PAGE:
I enjoyed the compliments of course. But beyond that, my interest had been piqued. I felt the urge to learn more about photography. So, I spent four years educating myself, looking at photographers’ portfolios, and sharing my (unedited) images online. After a while, photographers started encouraging me to create my own website and sell my prints.

That is what I have been doing since 2014…

Q: What is the most exciting for you about shooting nature scenes?

A: I would say that it is the lessons that nature delivers constantly and consistently.

Nature has taught me about self-worth, resilience, and keeping an open mind about the world around me.

Q: Tell us about your wildest experience while out on a shoot and where were you shooting?

A: I am not a reckless photographer. I am scared of heights and would never get off a car to try and get a closeup shot of bears or moose in the wild.

With that being said, the most extraordinary experience I have had as a professional photographer so far is my recent trip to Kauai, Hawaii. The island is amazing and boasts otherworldly landscapes. There is so much diversity that you could spend months there without being able to document it all.

Kauai (Cendrine Marrouat)
Kauai (Cendrine Marrouat)

Q: In the spirit of conservation, what do you do to keep your footprint small when out on a shoot?

A: My number 1 rule is: “Treat the world around you the way you would like to be treated.” For example, I do not break things on purpose or step on plants and flowers. If there is wildlife nearby, I will always keep my distance and avoid making too much noise. And of course, I never leave any garbage behind me.

Q: How many setups do you have for different scenes and do you have a favorite camera?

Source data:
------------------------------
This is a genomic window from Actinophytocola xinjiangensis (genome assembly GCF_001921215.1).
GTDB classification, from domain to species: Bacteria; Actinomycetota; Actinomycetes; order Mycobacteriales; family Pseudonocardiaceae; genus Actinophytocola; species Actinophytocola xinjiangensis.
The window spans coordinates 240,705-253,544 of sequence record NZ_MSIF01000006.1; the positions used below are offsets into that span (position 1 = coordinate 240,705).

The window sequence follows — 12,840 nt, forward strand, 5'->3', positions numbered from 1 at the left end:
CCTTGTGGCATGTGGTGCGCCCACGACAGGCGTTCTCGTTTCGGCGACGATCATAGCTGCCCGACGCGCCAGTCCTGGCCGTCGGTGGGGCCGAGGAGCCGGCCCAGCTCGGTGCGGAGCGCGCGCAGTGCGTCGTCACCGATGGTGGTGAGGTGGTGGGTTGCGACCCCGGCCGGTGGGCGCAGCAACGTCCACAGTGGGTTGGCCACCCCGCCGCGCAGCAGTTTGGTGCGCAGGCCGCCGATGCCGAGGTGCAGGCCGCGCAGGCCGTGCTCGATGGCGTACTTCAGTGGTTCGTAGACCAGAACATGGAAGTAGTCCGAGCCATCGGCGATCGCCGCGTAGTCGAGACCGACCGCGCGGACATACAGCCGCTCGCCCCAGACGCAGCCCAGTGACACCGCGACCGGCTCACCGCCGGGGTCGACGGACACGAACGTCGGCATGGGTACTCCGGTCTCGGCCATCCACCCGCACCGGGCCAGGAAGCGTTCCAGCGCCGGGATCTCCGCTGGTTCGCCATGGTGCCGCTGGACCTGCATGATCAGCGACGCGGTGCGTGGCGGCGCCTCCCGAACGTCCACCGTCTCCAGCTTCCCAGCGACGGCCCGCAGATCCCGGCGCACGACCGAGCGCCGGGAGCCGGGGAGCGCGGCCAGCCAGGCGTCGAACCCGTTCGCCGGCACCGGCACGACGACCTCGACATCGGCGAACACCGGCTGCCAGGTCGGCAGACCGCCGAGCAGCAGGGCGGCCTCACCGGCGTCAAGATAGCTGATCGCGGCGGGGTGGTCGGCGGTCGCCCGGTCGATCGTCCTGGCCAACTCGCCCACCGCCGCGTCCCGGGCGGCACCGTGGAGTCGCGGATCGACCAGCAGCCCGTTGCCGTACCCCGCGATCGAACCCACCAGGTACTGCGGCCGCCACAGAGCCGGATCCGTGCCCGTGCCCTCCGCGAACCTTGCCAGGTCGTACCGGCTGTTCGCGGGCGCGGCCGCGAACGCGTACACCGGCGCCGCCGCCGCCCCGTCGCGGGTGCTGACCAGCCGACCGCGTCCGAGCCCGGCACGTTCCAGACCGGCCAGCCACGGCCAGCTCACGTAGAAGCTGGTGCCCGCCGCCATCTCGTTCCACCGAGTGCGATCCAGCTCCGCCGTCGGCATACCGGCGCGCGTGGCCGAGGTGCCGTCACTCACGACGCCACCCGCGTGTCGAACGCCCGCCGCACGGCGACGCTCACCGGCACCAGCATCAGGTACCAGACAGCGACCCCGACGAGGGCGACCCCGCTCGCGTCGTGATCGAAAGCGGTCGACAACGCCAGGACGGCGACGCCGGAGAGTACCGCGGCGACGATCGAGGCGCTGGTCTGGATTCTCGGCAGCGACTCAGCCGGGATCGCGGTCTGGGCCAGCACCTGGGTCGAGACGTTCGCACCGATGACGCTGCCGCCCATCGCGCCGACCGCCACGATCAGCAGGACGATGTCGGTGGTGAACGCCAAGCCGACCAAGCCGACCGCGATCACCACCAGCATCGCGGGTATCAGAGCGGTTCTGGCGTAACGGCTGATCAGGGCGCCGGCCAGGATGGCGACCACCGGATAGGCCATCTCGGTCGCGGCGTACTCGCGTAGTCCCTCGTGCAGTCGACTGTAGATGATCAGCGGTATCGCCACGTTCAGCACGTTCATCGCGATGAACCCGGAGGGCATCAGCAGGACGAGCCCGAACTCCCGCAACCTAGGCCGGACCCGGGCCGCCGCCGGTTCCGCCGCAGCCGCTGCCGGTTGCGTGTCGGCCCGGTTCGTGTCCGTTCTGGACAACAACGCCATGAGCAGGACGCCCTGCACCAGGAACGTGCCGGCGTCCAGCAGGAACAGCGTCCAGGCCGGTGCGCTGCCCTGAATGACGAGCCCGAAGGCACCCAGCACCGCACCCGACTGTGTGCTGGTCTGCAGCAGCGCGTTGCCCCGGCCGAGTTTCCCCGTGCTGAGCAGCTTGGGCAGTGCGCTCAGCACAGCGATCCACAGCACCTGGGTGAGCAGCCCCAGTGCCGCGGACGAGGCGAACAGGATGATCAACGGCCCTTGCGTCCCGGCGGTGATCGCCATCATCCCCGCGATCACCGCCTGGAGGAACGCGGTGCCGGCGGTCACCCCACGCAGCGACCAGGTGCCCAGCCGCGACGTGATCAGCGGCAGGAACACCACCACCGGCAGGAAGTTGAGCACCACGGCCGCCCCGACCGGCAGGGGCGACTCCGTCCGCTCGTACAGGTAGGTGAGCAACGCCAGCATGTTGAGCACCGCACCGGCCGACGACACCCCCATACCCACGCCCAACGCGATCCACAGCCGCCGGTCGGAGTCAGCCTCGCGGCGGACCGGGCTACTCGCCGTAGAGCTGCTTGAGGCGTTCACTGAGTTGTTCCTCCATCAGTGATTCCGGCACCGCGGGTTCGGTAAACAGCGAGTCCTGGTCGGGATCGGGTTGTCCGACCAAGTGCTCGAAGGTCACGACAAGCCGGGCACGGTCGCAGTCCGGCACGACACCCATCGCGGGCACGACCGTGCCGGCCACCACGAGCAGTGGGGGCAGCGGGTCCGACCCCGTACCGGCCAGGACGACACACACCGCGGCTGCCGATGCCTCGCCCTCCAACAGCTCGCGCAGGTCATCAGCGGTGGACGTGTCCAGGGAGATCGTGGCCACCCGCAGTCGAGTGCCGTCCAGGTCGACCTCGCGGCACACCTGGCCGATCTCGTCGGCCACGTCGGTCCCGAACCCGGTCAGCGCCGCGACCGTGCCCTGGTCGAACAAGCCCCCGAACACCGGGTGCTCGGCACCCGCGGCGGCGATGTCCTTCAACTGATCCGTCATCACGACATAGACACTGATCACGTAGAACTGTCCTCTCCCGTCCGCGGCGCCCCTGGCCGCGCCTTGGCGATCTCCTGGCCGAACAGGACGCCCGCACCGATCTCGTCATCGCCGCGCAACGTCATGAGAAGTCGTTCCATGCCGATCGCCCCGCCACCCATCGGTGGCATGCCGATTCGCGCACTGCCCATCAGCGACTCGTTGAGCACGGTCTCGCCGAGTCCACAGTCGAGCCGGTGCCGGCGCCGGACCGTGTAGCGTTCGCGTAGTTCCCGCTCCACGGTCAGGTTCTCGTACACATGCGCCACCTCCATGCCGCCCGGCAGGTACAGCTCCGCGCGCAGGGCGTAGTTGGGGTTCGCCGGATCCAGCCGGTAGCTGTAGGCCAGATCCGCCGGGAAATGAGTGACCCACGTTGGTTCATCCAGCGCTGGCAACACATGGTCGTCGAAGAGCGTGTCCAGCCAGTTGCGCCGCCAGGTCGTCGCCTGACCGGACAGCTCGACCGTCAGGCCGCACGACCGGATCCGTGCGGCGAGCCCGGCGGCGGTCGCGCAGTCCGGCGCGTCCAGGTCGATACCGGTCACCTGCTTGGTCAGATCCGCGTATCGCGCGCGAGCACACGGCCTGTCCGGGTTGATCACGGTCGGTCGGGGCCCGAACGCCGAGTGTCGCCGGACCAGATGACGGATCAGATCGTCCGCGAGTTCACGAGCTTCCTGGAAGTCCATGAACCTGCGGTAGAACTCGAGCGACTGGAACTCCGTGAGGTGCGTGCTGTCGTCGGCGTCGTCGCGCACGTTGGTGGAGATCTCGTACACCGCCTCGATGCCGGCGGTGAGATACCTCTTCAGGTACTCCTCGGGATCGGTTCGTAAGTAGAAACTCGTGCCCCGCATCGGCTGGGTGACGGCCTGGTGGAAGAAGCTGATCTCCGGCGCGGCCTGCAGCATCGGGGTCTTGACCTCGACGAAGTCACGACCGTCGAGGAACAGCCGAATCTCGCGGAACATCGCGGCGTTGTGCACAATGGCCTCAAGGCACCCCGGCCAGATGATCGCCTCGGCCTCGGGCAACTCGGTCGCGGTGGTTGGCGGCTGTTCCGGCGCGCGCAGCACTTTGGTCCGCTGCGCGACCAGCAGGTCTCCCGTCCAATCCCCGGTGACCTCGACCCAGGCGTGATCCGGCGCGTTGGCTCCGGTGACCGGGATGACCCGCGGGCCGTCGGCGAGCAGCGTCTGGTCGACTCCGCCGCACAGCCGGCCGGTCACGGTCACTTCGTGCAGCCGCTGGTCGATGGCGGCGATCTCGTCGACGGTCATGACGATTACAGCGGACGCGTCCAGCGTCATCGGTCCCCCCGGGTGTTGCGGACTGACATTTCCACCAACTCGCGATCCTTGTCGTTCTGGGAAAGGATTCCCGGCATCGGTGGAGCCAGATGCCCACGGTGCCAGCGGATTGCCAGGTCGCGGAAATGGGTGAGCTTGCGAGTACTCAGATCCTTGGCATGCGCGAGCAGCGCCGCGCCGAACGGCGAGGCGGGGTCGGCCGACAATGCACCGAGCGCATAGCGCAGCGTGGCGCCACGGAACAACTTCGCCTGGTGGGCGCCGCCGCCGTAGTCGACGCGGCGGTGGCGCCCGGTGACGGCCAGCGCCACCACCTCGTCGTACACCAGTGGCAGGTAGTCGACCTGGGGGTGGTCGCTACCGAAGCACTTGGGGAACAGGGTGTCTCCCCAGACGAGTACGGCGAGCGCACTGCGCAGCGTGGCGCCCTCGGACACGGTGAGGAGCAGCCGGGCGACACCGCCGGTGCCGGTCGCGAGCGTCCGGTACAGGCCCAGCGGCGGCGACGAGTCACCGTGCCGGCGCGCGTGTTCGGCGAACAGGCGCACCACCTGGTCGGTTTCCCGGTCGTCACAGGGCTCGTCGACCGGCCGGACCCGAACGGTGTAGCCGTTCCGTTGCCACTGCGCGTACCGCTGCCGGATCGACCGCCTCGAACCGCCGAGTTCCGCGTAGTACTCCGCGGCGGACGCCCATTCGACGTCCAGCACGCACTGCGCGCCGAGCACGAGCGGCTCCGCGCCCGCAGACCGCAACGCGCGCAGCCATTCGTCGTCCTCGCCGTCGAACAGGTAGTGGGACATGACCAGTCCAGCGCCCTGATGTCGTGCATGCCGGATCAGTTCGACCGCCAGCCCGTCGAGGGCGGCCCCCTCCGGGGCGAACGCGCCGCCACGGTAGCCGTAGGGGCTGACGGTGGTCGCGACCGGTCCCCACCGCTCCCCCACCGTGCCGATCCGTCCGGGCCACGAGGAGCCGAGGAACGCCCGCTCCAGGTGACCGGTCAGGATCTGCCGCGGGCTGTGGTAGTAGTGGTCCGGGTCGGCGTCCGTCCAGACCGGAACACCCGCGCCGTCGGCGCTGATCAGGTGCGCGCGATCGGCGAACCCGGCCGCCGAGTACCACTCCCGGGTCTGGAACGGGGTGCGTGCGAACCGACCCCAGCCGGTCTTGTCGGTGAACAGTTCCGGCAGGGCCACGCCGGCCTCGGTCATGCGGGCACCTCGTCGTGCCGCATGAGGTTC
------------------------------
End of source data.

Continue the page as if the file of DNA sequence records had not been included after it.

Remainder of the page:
A: I don’t have any setup at all. Each scene is different from one minute to the next. So the settings will change, even so slightly. And since I like shooting in manual mode, it is impossible to foresee anything.

I only use one camera, the Nikon D750. But I learned my photography chops with the Canon EOS Rebel T3i. It is an excellent camera for beginners hobbyists alike!

Q: Speaking of cameras, what does your inventory look like?!

A: Currently, I own the following:

CAMERA: Nikon D750

LENSES: – AF-S NIKKOR 28-300mm f/3.5-5.6G ED VR – Tamron SP 24-70mm f/2.8 DI VC USD AF-S VR – Micro-Nikkor 105mm f/2.8G IF-ED – Nikkor AF DC 105mm f/2 D – Sigma 35mm F/1.4 DG

TRIPOD: Cameron CF600 W/BH20 Ballhead

Having several lenses at your disposal is great. But if you don’t have a big budget, I recommend the excellent, all-in-one NIKKOR 28-300mm lens. And do not forget to invest in a sturdy tripod, wireless shutter, and ND + UV filters.

Q: Getting technical, what’s key in framing a shot or series of shots?

A: To me, a shot starts in the mind or brain. Something happens there, which makes you stop in your tracks and think: “There! I see something worth capturing.”

With that said, framing one shot is a little different from doing a series. That is because the latter is about continuity and following some sort of “narrative thread”. In that case, I look for specific clues in my surroundings — based on the kind of images I have already taken.

Experience has taught me to put myself in my viewers’ shoes to capture a scene. I tend to wonder what they would like to see and how they would like to see it.

Most people are too busy to notice beauty or the little things around them. I want them to pay attention again so they understand the importance of enjoying life.

Q: Any words of guidance to those just coming into photography in general?

A: Learn the basics of photography: light, composition, (especially the rule of thirds) shutter speed, aperture, and ISO.

Study the styles of the masters to understand what makes them unique. Connect with other talented photographers in the areas in which you would like to specialize. Pay close attention to their work.

Look for unusual angles, aim for details, and move around. Seek only constructive feedback on your work. Get out of your comfort zone as often as you can. Have fun!

Practice, practice, practice! Don’t be afraid of making mistakes. Take occasional looks at your early photography. It will keep you grounded and help you build your self-confidence.

Most importantly, NEVER compare yourself to others or worry about your gear. What matters is the stories in your photos. So keep your mind open at all time and remember that people crave emotions.

This is what good photography is all about.

Social networks: Twitter / Instagram / Flickr / YouTube